Some anti-virus tools will simply recognize common shellcode patterns but this signature based approach is easily overcome by properly obfuscating shellcode or other elements identified by the AV tool. Other technologies such as Microsoft’s EMET look to recognize behavior associated with shellcode or return-oriented-programming (ROP) in user mode. (For those keeping track, back in February, another Bromium researcher made the considerable claim that virtually all EMET protections could be bypassed.)

According to Rafal, the major shortcoming of these systems is a failure to thwart kernel exploitation which can disable callbacks effectively blinding the host protections. In 2013 Microsoft fixed over 70 kernel vulnerabilities so the importance of understanding and protecting against kernel attacks is indisputable.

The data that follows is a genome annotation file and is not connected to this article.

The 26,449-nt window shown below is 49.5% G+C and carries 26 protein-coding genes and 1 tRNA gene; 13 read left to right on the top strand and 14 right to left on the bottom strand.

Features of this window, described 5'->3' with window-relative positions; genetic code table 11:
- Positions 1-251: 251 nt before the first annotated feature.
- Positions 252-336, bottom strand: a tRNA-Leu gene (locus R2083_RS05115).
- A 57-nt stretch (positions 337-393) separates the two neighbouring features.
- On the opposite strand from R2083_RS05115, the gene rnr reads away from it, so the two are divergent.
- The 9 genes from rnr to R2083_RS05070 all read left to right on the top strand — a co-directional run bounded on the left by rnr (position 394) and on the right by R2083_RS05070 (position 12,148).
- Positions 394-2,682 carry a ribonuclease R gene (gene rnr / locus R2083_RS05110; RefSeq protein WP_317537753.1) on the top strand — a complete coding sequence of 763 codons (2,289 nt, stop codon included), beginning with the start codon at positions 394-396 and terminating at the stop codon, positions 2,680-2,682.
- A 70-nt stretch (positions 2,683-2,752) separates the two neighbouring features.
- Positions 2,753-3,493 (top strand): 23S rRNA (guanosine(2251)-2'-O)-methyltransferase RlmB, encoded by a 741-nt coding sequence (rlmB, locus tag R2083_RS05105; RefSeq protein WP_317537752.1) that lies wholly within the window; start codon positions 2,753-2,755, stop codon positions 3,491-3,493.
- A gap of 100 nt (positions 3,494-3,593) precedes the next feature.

More effective protections must be implemented at a lower layer such as Supervisor Mode Execution Protection (SMEP) which is implemented at the CPU level as a means of preventing instructions stored in user space memory from executing while running in ring 0.

This approach is based on the assumption that it is not possible or feasible for an attacker to construct executable code in kernel pages and therefore the system is safe as long as the CPU does not run code from a user mode page when in ring 0. Unfortunately this is an incomplete assumption as it is possible to use kernel mode ROP chaining to clear the CPU’s SMEP bit, thereby allowing ring 0 execution of instructions stored in a user mode page.